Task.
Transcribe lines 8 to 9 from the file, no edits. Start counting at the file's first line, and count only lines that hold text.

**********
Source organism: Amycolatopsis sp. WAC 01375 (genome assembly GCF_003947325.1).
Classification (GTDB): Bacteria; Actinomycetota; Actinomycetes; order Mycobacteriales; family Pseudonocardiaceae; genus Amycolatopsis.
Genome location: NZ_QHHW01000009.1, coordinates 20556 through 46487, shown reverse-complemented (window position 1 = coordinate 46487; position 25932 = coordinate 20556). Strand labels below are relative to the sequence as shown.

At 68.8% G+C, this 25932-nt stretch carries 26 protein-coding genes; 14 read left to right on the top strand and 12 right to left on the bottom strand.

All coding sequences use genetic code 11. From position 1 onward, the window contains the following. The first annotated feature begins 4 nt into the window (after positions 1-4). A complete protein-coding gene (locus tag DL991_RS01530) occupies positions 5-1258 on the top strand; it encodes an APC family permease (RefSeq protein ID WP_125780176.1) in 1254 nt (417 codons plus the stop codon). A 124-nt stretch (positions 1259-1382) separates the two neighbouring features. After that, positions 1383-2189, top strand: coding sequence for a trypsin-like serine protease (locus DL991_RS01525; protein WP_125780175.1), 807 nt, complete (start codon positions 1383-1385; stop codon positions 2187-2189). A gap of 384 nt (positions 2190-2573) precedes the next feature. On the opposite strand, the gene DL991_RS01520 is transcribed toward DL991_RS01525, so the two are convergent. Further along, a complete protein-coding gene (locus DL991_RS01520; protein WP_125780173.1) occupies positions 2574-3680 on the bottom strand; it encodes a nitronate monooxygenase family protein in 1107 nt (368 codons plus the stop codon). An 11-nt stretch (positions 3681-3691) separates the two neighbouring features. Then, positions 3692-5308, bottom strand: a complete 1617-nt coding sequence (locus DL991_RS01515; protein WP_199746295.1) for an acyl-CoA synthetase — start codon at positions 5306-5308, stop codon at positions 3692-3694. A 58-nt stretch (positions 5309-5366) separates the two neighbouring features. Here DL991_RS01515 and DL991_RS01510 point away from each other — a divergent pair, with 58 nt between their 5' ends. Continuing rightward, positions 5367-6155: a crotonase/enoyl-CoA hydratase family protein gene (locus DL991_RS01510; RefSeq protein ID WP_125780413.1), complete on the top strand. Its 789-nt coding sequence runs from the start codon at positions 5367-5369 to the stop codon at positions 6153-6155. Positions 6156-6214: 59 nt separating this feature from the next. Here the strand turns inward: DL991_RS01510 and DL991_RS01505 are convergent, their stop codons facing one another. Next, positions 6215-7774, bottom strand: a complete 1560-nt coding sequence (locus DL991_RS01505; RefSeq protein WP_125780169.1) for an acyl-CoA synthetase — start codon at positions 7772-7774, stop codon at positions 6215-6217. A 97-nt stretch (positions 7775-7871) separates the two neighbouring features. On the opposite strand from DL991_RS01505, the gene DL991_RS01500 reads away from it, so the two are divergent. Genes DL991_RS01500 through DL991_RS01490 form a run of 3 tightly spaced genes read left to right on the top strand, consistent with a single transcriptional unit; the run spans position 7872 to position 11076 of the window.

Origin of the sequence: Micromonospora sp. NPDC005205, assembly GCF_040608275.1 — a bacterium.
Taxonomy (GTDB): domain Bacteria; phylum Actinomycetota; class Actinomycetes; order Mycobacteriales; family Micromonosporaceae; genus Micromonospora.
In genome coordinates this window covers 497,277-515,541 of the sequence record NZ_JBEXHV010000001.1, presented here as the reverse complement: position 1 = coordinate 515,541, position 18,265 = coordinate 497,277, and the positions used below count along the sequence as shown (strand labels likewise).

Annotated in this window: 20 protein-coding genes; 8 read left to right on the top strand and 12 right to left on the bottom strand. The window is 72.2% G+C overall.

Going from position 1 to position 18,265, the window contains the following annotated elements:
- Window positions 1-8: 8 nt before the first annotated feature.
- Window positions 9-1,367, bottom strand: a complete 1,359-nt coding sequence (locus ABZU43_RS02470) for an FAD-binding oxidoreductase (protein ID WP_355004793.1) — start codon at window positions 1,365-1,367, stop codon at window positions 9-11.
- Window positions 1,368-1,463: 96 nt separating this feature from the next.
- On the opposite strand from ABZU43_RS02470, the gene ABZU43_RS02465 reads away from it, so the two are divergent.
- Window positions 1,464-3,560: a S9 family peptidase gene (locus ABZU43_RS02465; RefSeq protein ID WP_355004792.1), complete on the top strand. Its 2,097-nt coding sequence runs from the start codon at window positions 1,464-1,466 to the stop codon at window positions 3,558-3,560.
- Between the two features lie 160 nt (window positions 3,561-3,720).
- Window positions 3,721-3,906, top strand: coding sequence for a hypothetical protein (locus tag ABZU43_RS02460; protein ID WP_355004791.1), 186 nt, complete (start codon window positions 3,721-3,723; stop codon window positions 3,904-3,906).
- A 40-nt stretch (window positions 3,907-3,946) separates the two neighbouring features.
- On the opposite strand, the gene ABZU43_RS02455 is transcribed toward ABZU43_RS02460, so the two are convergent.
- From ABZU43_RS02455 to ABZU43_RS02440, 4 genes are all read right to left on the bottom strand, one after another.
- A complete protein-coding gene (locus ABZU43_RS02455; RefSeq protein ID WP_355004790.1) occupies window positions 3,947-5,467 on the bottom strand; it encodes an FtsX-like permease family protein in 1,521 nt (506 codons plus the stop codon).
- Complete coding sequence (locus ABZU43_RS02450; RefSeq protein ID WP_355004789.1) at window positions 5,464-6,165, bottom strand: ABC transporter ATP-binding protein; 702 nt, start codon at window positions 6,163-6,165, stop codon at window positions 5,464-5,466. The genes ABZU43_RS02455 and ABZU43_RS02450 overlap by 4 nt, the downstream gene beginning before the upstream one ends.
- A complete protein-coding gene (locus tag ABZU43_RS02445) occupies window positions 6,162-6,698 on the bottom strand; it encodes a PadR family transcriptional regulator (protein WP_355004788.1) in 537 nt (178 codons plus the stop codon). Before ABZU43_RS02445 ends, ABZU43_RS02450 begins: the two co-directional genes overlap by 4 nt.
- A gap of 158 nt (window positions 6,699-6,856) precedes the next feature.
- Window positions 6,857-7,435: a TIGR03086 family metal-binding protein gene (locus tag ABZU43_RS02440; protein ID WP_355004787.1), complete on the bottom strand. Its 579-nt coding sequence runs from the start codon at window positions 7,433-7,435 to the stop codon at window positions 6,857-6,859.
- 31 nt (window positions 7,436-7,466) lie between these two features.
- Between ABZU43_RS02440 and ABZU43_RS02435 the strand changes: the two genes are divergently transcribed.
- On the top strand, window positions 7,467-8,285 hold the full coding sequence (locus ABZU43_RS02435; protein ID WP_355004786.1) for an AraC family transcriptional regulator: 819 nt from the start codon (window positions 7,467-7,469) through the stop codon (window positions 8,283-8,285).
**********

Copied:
In genome coordinates this window covers 497,277-515,541 of the sequence record NZ_JBEXHV010000001.1, presented here as the reverse complement: position 1 = coordinate 515,541, position 18,265 = coordinate 497,277, and the positions used below count along the sequence as shown (strand labels likewise).

Annotated in this window: 20 protein-coding genes; 8 read left to right on the top strand and 12 right to left on the bottom strand. The window is 72.2% G+C overall.